Consumers in mixed mood, global survey finds

23 June 2011

NEW YORK: Consumer confidence levels remain highly diverse around the world, indicative of the "multispeed" economic recovery now taking place, the Boston Consulting Group has revealed.

The company surveyed 24,000 people in 21 nations, including Brazil, China, France, Germany, India, Russia, the UK and US.

Overall, 57% of Americans believe the recession has exerted an unfavourable influence on their day-to-day lives, and 44% did not anticipate an improvement in the situation for "several years".

Nearly 40% of US contributors also feel "financially insecure", with a majority reducing the amount of products they buy, turning to own-label and waiting for promotions, particularly in segments like luxury and mobile phones.

Roughly a quarter of the Chinese panel agreed they had been negatively impacted by global economic headwinds and 30% expressed anxiety about the future, an increase on 2010, but among the lowest scores worldwide.

Over a third of China's shoppers think their discretionary spending should rise this year and 38% expect to trade up across various categories.

A further 80% are interested in goods boasting strong environmental credentials, and 42% were willing to pay a premium for these lines.

Conflicting trends can be observed in India at present, where 43% of the sample had been hit by the financial crisis on the individual level, not least due to price inflation.

Worries linked to job security also reached 22%, matching Russia, and the worst of the emerging markets featured.

In spite of this, a fifth of Indians asserted their household expenditure should climb in 2011, and a third plan to buy more expensive items in different sectors, primarily benefiting "brand names and healthier products".

Brazil also delivered favourable trends, meaning it was another of the outlets monitored where BCG argued the climate was "getting brighter".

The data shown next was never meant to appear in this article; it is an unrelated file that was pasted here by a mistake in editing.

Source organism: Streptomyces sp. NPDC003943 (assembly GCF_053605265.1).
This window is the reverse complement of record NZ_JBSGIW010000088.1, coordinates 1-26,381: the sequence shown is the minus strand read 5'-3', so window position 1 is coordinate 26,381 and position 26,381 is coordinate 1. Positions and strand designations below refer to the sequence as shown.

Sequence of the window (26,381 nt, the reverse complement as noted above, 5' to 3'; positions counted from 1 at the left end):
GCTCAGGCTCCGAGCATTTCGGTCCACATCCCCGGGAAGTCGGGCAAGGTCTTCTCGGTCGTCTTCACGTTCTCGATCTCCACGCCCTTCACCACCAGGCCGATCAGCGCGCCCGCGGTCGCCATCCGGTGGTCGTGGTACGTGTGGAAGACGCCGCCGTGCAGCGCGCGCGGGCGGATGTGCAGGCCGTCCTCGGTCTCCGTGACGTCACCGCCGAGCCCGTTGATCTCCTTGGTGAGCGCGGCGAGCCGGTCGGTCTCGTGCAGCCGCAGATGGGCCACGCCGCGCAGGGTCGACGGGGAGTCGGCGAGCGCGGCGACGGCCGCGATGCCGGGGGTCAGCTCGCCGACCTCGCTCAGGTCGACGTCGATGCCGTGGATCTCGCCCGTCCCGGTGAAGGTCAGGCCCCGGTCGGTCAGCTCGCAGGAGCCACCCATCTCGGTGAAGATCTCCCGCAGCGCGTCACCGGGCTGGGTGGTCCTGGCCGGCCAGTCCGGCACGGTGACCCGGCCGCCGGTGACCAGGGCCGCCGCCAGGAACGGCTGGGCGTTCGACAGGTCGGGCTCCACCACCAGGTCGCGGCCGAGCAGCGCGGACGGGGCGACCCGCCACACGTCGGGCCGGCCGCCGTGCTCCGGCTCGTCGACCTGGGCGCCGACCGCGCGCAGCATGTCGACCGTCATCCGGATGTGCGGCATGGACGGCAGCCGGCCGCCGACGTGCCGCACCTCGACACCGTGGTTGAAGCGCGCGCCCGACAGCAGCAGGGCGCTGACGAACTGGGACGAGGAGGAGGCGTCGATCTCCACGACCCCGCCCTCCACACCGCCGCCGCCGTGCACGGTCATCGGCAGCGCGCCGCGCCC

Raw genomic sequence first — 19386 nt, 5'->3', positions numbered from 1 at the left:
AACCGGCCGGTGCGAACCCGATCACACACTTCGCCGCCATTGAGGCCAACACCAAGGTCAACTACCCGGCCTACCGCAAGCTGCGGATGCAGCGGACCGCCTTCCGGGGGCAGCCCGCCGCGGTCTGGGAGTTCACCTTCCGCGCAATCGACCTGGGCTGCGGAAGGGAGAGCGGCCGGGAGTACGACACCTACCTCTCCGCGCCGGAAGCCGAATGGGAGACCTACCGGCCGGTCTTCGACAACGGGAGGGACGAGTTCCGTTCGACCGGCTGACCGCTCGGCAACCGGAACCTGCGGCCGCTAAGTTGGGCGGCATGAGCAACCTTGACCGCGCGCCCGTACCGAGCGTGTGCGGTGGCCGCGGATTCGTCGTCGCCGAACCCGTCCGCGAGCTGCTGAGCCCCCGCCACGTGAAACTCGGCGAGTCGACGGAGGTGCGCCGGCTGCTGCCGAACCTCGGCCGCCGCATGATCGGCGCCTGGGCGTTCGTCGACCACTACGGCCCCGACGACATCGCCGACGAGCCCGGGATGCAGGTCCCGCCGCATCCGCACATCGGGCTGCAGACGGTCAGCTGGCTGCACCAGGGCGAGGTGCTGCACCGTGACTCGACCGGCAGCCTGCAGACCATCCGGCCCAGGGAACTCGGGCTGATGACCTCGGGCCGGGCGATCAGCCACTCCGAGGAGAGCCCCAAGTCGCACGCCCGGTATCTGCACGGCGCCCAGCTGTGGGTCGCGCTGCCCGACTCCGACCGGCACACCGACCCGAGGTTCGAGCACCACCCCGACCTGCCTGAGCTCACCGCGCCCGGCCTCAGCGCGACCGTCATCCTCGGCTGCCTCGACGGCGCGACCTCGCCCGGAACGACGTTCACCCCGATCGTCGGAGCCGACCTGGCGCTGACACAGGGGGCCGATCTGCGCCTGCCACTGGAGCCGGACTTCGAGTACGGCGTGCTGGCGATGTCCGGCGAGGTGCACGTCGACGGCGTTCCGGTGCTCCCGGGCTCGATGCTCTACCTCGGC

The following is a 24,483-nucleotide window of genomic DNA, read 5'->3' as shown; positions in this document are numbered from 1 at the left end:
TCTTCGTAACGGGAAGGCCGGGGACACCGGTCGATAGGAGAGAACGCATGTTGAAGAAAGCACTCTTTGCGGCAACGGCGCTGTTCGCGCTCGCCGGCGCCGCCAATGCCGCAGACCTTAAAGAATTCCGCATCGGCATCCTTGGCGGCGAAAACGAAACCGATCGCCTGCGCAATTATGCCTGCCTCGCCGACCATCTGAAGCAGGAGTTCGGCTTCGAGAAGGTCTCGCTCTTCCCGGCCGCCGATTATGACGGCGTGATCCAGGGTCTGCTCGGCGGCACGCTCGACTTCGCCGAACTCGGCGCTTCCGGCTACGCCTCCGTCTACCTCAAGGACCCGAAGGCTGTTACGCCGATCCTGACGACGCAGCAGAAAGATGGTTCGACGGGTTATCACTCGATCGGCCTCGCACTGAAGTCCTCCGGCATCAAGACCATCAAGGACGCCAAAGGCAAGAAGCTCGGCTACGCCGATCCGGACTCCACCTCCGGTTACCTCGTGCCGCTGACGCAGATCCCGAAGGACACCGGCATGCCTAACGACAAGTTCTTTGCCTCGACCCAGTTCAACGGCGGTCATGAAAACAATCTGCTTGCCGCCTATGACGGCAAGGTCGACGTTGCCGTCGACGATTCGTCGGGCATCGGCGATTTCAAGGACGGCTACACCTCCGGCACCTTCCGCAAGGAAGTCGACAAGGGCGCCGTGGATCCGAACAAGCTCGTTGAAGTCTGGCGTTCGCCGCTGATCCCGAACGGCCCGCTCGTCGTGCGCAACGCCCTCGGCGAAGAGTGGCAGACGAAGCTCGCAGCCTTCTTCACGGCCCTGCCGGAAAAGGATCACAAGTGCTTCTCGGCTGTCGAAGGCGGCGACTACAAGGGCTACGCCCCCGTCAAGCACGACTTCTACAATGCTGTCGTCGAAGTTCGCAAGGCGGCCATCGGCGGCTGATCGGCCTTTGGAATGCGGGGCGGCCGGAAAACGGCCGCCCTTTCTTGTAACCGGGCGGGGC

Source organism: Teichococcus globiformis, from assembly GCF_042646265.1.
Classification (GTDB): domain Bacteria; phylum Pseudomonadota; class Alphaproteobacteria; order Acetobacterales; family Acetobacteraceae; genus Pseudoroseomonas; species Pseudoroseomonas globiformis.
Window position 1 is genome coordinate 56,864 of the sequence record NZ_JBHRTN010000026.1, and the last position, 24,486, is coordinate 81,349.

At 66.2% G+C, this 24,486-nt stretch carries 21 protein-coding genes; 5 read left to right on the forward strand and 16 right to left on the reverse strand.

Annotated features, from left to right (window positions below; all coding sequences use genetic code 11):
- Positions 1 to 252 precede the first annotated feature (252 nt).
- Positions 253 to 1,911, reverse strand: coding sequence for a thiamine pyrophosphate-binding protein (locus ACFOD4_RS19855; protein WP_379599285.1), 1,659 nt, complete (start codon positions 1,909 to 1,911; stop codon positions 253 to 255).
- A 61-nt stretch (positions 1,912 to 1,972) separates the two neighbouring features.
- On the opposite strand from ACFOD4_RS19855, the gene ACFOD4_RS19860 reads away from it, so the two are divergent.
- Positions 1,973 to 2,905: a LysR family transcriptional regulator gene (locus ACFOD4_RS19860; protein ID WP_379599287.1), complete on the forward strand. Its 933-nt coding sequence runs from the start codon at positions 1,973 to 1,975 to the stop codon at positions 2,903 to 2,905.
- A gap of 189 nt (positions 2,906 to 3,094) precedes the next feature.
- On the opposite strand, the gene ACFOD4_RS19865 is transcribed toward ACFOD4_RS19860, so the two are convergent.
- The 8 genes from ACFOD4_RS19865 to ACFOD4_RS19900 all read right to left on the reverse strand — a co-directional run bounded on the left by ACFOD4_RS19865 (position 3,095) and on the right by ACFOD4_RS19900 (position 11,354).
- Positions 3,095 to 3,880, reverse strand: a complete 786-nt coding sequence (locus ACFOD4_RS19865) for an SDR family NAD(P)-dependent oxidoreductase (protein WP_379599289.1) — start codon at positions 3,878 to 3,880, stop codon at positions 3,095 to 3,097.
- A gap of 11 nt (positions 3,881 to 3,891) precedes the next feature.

Looking to Japan, the recent natural disasters endured by the country have resulted in a profound shift in popular attitudes and habits.

As such, 40% will slash their outlay this year, 80% have donated to charities hoping to aid the recovery effort, and many are now frequently "cocooning" at home, often watching TV, engaging in ecommerce or social networking.

Mexico, where 66% of those polled displayed anxiety about the future, and Italy, where this figure approached 70%, constituted the other "question mark" nations named by BCG.

Elsewhere, only 27% of Canadians anticipated the economic situation would not improve for "several years", and less than half were concerned going forward.

However, 45% hope to trim their outgoings, and 86% have previously reported shopping for deals, one of the largest totals recorded on this metric.

In Australia, like Canada relatively unscathed by the downturn, 40% of interviewees are pessimistic for the future and 17% worry about job security, but nearly half are trading down and reducing spending.

Just 35% of Germans expect to cut back their purchase levels in 2011, declining from 60% last year, with 41% likely to trade down in non-food categories and 35% for food, measured against a European average of 50% and 44%.

In concluding, the Boston Consulting Group suggested a major transition was underway from "conspicuous" to "conscientious" consumption in many countries.

"Consumers are trading down and purchasing more private-label products because they feel it's important to get a good deal - not necessarily because they can't afford the price," said Catherine Roche, a BCG partner.

Spain and Greece were the two markets where perceptions and conditions remain most austere, with a majority of shoppers in negative mood on almost all the fields assessed.

Data sourced from Boston Consulting Group; additional content by Warc staff